Stem cell therapies are some of the most cutting-edge and sophisticated therapeutic developments. They offer an¬†attractive alternative approach to more¬†widely used treatments for conditions¬†such as multiple sclerosis, metabolic¬†diseases, cardiovascular disease, liver¬†disease, and cancer. But developers still¬†face challenges, some of which can be¬†addressed by the use of recombinant¬†human albumin. As a long-established
ingredient of cell culture media, albumin¬†is well recognized for its ability to¬†facilitate growth of many cell types. The¬†industry is expanding its use of high-quality, fully recombinant, current good¬†manufacturing practice (CGMP)¬†excipients in cryopreservation and¬†formulation of stem cell therapies. Herein¬†we describe the manufacturing,¬†formulating, and handling challenges¬†associated with the development of cell¬†therapies and assess how the use of fully¬†recombinant human albumin in the¬†culture, expansion/differentiation,¬†cryopreservation, and formulation of¬†stem cells compares with alternative¬†approaches.
Cell Therapy and Albumin
Cell heterogeneity is a main concern in¬†cell therapy development and¬†formulation. It is a function of the entire¬†value chain design ‚ÄĒ from harvesting,¬†upstream culture, and cell preservation to¬†therapeutic administration. Consequently,¬†biomanufacturers strive to understand¬†and control all process steps to optimize¬†cell viability and variability.
Serum and human serum albumin¬†(HSA) are useful stabilizers in cell culture¬†and preservation media. In stem cell¬†culture development, albumin contributes¬†different functions. Present at amounts of¬†about 40 g/L, human albumin is the most
ubiquitous protein in blood. It serves as a¬†buffer or reservoir for smaller entities such
as metals, hormones, fatty acids, and¬†toxins, and it shuttles such molecules¬†from areas of high concentration to sites¬†of low concentration. Albumin constitutes¬†about 75% of the colloidal oncotic¬†(colloidal osmotic) pressure of blood, and¬†its single free cysteine makes up most of¬†the reducing equivalents in blood. These¬†properties make albumin a useful¬†component in development of stem cell¬†therapies.
Regulatory concerns over blood-borne¬†contaminants (e.g., mycoplasma, viruses,¬†and prions), potential issues with¬†reliability of supply, and the performance¬†variability of HSA and undefined serum¬†all have led to an increased industry¬†demand for more well-defined, well-characterized, and easily controlled¬†media. Recombinant human albumin is a¬†serum-free, CGMP raw material of high¬†consistency and purity that enables¬†complex culture media to be chemically¬†defined. Regulatory agencies prefer the¬†use of chemically defined media because comprehensive quality information must¬†be available for their constituents.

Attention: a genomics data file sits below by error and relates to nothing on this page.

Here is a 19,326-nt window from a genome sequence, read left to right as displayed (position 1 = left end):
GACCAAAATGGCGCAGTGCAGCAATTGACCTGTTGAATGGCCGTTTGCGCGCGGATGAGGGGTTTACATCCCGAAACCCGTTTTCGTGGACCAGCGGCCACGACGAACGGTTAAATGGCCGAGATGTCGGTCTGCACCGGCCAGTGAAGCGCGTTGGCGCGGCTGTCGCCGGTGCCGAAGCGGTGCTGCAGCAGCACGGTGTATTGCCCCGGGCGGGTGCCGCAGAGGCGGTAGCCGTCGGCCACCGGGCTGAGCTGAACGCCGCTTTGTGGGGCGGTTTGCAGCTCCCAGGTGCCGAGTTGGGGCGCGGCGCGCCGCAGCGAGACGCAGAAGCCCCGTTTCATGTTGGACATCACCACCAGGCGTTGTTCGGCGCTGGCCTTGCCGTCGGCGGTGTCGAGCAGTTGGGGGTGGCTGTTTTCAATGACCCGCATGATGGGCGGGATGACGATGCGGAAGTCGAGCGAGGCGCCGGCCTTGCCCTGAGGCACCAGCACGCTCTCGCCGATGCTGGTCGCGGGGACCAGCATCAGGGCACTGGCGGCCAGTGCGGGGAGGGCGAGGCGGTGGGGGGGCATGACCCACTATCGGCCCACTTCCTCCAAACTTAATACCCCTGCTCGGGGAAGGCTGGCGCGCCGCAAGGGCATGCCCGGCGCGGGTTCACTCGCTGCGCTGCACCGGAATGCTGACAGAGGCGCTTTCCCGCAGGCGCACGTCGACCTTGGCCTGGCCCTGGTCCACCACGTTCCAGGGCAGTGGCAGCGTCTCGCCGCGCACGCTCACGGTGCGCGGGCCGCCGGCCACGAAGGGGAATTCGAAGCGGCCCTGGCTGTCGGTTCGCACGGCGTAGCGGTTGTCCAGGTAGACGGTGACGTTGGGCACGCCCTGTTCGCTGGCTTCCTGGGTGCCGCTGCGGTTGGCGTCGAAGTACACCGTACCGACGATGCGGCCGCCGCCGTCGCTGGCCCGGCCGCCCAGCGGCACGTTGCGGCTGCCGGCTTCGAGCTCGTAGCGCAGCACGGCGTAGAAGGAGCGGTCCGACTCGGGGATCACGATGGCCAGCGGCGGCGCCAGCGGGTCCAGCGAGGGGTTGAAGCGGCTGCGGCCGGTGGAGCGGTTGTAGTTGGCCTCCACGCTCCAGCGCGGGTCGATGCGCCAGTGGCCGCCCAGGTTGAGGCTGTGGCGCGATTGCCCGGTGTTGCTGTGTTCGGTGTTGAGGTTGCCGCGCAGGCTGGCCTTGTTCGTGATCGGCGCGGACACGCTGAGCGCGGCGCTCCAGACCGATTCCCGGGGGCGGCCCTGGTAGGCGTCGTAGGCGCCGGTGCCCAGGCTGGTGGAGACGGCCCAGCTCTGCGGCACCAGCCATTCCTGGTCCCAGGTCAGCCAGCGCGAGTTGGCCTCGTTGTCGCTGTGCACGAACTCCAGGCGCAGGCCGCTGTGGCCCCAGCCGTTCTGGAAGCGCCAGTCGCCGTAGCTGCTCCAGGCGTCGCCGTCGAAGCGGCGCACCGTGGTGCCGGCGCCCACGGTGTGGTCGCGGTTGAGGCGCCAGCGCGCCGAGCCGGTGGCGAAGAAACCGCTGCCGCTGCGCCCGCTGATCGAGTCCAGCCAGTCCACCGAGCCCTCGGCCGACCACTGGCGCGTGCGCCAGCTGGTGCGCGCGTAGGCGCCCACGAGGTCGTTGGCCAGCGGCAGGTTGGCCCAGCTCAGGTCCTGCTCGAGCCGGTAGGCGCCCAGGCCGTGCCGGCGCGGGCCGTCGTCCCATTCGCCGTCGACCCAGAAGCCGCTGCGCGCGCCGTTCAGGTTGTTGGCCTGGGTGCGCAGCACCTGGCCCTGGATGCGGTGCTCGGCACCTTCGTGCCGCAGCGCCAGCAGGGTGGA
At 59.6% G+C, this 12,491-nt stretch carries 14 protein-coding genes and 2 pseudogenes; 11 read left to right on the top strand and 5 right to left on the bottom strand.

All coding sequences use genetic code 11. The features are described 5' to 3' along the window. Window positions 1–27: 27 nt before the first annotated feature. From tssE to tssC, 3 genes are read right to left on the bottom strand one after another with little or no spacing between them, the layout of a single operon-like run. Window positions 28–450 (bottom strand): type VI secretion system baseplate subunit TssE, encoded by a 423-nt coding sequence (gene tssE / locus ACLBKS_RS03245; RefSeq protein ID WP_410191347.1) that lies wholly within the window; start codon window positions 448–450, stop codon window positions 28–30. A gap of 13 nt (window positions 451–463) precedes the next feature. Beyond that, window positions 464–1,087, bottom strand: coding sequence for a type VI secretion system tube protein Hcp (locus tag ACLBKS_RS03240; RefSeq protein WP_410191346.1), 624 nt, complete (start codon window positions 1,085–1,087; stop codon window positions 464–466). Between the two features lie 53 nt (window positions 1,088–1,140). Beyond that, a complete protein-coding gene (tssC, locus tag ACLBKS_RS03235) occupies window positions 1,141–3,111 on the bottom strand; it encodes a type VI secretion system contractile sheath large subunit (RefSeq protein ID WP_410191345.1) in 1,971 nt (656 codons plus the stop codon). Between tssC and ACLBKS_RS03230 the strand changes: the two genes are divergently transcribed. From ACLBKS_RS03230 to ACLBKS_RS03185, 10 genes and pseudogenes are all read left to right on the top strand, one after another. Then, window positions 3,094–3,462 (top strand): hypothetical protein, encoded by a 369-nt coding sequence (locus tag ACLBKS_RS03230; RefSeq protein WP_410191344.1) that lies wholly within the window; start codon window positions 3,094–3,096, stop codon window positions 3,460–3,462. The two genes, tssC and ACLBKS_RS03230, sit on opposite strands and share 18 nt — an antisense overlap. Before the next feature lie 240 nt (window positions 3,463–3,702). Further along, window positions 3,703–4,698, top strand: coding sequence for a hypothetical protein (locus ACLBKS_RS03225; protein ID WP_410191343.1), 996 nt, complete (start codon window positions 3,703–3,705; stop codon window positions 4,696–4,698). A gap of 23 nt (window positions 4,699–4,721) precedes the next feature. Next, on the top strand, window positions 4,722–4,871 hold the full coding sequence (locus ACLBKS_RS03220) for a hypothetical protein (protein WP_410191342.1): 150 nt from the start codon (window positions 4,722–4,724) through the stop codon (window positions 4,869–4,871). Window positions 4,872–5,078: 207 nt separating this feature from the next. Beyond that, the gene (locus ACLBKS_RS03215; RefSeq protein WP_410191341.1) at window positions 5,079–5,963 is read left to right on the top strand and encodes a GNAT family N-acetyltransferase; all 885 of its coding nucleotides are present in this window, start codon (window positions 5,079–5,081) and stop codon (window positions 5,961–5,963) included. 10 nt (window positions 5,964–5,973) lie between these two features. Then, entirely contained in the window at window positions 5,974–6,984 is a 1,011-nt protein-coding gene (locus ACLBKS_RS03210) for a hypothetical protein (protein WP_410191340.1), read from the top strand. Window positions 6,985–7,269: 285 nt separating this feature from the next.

Recombinant Albumin in Cell Therapy
Cell therapy developers can encounter a¬†number of challenges when optimizing¬†cell performance and controlling¬†variability. From a processing¬†perspective, aggregation, shear, surface¬†interaction growth rate, and¬†reproducibility all can pose serious issues
for manufacturing. Efforts to maintain¬†cell identity and multipotency and to¬†ensure cell survival during transformation¬†also can lead to problems during¬†development. Formulation, quality¬†control of final products, storage and¬†transportation, apoptosis, loss of identity,¬†multipotency, and safety all can be¬†sources of risk to product development.
Recombinant human albumin¬†enhances cell therapy applications, thus¬†making it one of the best ways for cell¬†therapy developers to improve product¬†quality. Albumin readily coats the surface¬†of cells, thus eliminating unwanted¬†interaction between cell and surface. This¬†protein also can prevent aggregation of¬†cells in formulation, protect cells from¬†shear stress during processing, and¬†stabilize cells during freeze and thaw.¬†Most important, albumin does not¬†contain blood-derived impurities that¬†otherwise could activate unwanted cell¬†pathways. And recombinant albumin can¬†help maintain the safety and efficacy of¬†final drug products during storage.
Recombinant Albumin in Stem Cell Cryopreservation
For development of commercial stem cell¬†therapies, cryopreservation is a vital and
often necessary step because it¬†eliminates the requirement for a¬†continuous culture for maintaining¬†viability, which increases flexibility and¬†logistical advantages. Cryopreservation¬†ideally takes place at two stages in a¬†development process leading to a¬†differentiated stem cell therapy dose. The¬†first stage generally is at an upstream¬†point, typically as close to harvest or¬†stem cell generation as possible. The¬†second stage takes place as far¬†downstream in a process as possible,¬†ideally after production of a
differentiated stem cell therapy dose.¬†
The first step in cryopreservation can¬†contribute economies of scale because¬†multiple batches can be produced either¬†in parallel or in combination, depending¬†on the nature of a therapy. The second¬†step allows for flexibility in distribution¬†and dose administration. Such¬†advantages make cryopreservation¬†highly useful in product development.¬†
During cryopreservation, stem cells¬†usually are removed from their growth¬†medium (which supports the cells‚Äô¬†biological need for growth), and they are¬†placed in a cryopreserving medium. That¬†environment generally contains only salts¬†and buffers (and no other small-molecule¬†nutrients) to maintain pH and isotonic¬†conditions and different cryopreservation¬†agents such as dimethyl sulfoxide¬†(DMSO) and albumin. After the¬†formulation step, stem cells are quickly¬†frozen. Once thawed, the cells are either
returned to a growth medium supporting¬†further processing or introduced to a¬†final formulation solution, depending on¬†whether they are to be further processed¬†or administered.